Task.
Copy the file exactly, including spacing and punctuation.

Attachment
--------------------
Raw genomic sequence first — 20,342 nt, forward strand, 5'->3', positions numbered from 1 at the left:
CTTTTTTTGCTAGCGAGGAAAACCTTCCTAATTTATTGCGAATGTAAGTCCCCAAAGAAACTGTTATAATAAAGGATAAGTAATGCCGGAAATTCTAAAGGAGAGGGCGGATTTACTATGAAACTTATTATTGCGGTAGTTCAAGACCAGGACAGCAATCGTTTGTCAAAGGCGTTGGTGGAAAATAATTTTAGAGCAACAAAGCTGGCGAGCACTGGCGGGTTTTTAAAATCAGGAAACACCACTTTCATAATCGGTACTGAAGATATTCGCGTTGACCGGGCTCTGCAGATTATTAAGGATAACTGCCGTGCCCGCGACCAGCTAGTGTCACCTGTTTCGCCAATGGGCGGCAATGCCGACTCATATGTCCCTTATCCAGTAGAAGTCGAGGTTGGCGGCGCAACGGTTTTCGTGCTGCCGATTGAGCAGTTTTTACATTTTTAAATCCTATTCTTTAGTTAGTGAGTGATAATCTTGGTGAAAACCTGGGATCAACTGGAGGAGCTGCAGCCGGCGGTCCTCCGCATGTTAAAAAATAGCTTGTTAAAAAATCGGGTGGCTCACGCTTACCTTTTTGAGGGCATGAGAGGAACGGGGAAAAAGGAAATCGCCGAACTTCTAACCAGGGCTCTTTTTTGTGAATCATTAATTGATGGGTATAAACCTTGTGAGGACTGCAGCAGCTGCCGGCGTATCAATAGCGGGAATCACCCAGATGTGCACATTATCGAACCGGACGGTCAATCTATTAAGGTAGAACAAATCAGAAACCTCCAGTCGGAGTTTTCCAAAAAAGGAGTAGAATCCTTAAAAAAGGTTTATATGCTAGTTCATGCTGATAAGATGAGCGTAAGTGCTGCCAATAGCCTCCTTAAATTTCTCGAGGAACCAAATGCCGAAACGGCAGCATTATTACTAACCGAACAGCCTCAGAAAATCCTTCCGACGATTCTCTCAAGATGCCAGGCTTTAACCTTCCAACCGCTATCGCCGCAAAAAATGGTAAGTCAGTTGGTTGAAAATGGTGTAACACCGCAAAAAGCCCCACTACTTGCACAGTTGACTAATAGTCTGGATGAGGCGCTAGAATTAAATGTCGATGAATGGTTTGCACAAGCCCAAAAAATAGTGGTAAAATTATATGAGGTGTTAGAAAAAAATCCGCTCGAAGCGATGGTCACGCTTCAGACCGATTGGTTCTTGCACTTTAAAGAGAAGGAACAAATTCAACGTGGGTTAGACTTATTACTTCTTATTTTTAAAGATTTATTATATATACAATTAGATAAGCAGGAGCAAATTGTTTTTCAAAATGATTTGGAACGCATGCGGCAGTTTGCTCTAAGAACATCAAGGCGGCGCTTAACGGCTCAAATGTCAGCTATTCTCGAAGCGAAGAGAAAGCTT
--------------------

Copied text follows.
Raw genomic sequence first — 20,342 nt, forward strand, 5'->3', positions numbered from 1 at the left:
CTTTTTTTGCTAGCGAGGAAAACCTTCCTAATTTATTGCGAATGTAAGTCCCCAAAGAAACTGTTATAATAAAGGATAAGTAATGCCGGAAATTCTAAAGGAGAGGGCGGATTTACTATGAAACTTATTATTGCGGTAGTTCAAGACCAGGACAGCAATCGTTTGTCAAAGGCGTTGGTGGAAAATAATTTTAGAGCAACAAAGCTGGCGAGCACTGGCGGGTTTTTAAAATCAGGAAACACCACTTTCATAATCGGTACTGAAGATATTCGCGTTGACCGGGCTCTGCAGATTATTAAGGATAACTGCCGTGCCCGCGACCAGCTAGTGTCACCTGTTTCGCCAATGGGCGGCAATGCCGACTCATATGTCCCTTATCCAGTAGAAGTCGAGGTTGGCGGCGCAACGGTTTTCGTGCTGCCGATTGAGCAGTTTTTACATTTTTAAATCCTATTCTTTAGTTAGTGAGTGATAATCTTGGTGAAAACCTGGGATCAACTGGAGGAGCTGCAGCCGGCGGTCCTCCGCATGTTAAAAAATAGCTTGTTAAAAAATCGGGTGGCTCACGCTTACCTTTTTGAGGGCATGAGAGGAACGGGGAAAAAGGAAATCGCCGAACTTCTAACCAGGGCTCTTTTTTGTGAATCATTAATTGATGGGTATAAACCTTGTGAGGACTGCAGCAGCTGCCGGCGTATCAATAGCGGGAATCACCCAGATGTGCACATTATCGAACCGGACGGTCAATCTATTAAGGTAGAACAAATCAGAAACCTCCAGTCGGAGTTTTCCAAAAAAGGAGTAGAATCCTTAAAAAAGGTTTATATGCTAGTTCATGCTGATAAGATGAGCGTAAGTGCTGCCAATAGCCTCCTTAAATTTCTCGAGGAACCAAATGCCGAAACGGCAGCATTATTACTAACCGAACAGCCTCAGAAAATCCTTCCGACGATTCTCTCAAGATGCCAGGCTTTAACCTTCCAACCGCTATCGCCGCAAAAAATGGTAAGTCAGTTGGTTGAAAATGGTGTAACACCGCAAAAAGCCCCACTACTTGCACAGTTGACTAATAGTCTGGATGAGGCGCTAGAATTAAATGTCGATGAATGGTTTGCACAAGCCCAAAAAATAGTGGTAAAATTATATGAGGTGTTAGAAAAAAATCCGCTCGAAGCGATGGTCACGCTTCAGACCGATTGGTTCTTGCACTTTAAAGAGAAGGAACAAATTCAACGTGGGTTAGACTTATTACTTCTTATTTTTAAAGATTTATTATATATACAATTAGATAAGCAGGAGCAAATTGTTTTTCAAAATGATTTGGAACGCATGCGGCAGTTTGCTCTAAGAACATCAAGGCGGCGCTTAACGGCTCAAATGTCAGCTATTCTCGAAGCGAAGAGAAAGCTT